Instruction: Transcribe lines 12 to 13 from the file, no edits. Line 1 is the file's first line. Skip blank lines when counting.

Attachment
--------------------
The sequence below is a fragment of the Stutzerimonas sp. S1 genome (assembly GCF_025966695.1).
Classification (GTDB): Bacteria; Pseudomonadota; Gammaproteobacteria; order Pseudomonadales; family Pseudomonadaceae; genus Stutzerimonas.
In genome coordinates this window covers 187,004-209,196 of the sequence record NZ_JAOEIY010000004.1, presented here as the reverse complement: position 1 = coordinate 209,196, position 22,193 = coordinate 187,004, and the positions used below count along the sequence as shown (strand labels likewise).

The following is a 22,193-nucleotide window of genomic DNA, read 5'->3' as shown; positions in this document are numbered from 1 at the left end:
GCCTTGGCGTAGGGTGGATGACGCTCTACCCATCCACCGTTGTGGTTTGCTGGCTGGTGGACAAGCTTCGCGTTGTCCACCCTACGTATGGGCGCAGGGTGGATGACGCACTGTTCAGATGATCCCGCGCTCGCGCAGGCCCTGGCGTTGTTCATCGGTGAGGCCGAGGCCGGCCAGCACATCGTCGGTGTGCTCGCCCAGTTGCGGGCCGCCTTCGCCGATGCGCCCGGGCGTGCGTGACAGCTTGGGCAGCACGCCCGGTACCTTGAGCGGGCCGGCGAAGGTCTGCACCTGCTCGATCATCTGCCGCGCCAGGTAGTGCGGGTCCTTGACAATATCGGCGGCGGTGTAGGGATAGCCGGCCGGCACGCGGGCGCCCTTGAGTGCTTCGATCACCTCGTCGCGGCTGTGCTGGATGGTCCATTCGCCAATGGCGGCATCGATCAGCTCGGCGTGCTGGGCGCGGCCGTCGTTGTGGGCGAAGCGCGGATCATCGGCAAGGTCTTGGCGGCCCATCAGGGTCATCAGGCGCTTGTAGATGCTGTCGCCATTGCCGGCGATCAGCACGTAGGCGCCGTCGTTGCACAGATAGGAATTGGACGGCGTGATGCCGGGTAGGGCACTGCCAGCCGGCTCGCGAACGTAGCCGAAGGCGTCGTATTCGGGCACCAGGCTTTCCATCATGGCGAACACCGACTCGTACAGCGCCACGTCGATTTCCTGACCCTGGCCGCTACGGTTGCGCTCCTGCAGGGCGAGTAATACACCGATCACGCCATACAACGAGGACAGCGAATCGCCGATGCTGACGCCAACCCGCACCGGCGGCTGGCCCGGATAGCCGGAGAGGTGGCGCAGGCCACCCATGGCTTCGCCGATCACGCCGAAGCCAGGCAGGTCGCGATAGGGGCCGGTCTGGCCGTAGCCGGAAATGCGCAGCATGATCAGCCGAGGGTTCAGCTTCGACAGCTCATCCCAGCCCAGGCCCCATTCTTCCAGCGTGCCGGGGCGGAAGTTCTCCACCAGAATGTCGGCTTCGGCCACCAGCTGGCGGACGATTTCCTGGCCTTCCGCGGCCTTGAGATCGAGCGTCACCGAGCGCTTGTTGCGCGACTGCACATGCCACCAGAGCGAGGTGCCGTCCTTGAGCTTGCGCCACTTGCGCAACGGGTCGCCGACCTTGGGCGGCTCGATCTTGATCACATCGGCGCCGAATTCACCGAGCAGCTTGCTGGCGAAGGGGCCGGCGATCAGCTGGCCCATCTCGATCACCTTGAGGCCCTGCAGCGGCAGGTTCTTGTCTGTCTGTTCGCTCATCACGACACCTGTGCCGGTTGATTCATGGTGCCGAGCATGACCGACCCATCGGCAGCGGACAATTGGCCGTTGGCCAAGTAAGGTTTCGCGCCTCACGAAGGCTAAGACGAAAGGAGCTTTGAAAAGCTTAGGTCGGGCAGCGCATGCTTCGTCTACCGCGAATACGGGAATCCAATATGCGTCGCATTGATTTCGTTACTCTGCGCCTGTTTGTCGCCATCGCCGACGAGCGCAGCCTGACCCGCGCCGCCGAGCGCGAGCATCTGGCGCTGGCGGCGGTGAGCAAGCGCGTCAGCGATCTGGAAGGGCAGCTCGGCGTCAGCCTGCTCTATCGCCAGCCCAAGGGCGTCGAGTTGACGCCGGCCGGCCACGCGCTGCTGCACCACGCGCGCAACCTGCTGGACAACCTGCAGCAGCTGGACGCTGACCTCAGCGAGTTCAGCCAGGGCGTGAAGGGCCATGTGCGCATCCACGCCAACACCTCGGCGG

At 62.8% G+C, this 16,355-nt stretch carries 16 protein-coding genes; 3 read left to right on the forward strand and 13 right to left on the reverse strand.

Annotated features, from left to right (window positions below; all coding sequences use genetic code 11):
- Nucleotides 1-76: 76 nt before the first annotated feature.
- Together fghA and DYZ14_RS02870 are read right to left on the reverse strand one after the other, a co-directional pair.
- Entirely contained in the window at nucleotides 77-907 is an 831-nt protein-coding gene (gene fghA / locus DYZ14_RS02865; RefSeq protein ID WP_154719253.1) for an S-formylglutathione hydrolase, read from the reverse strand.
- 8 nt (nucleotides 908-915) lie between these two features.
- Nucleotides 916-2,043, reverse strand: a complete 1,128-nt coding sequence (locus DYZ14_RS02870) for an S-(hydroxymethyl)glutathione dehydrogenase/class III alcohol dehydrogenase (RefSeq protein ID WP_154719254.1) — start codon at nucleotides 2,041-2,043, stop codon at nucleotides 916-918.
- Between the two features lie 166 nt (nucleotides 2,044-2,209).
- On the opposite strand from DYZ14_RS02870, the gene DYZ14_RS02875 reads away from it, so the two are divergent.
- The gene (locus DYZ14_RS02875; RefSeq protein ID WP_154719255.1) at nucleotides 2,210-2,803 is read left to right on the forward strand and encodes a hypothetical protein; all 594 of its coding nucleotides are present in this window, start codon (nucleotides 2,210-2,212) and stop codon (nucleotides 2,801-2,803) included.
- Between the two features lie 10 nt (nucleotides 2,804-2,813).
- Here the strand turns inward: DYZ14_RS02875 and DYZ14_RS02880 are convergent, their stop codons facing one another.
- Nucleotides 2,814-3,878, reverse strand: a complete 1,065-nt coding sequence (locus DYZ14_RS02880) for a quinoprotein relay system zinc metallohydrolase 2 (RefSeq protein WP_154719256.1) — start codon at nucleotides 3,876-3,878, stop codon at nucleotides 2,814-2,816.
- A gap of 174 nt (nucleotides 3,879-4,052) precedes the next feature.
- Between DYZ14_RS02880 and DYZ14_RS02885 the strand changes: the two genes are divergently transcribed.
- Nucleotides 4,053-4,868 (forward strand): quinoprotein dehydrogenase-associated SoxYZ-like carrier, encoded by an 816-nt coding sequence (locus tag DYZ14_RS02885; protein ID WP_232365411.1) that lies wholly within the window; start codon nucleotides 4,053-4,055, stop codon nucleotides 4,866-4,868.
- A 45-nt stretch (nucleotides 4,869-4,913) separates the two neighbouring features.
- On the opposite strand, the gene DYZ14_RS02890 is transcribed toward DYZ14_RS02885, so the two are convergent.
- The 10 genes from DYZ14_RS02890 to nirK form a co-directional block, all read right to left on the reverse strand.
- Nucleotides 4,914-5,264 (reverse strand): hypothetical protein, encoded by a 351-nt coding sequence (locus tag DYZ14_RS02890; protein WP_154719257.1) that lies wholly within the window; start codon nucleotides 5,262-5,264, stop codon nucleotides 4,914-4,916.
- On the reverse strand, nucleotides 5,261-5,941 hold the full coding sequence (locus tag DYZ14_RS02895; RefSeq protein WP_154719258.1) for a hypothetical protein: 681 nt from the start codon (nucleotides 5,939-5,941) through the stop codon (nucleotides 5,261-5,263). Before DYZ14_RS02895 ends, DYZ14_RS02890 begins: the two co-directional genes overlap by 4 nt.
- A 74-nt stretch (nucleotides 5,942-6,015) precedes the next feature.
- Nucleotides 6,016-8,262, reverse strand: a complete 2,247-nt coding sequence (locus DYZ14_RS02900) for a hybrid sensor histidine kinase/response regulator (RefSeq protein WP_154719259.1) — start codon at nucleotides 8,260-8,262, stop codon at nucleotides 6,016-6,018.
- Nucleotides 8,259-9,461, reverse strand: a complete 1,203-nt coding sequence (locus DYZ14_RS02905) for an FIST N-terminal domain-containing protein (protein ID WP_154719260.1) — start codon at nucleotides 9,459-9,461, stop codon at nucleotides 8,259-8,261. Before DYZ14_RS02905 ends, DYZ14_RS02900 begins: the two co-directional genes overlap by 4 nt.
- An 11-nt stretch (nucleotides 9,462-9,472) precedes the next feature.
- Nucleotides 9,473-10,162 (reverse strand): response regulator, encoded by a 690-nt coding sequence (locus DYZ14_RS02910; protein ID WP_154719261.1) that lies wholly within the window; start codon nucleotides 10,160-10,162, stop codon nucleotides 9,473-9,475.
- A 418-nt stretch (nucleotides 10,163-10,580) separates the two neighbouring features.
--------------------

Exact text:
- Nucleotides 916-2,043, reverse strand: a complete 1,128-nt coding sequence (locus DYZ14_RS02870) for an S-(hydroxymethyl)glutathione dehydrogenase/class III alcohol dehydrogenase (RefSeq protein ID WP_154719254.1) — start codon at nucleotides 2,041-2,043, stop codon at nucleotides 916-918.
- Between the two features lie 166 nt (nucleotides 2,044-2,209).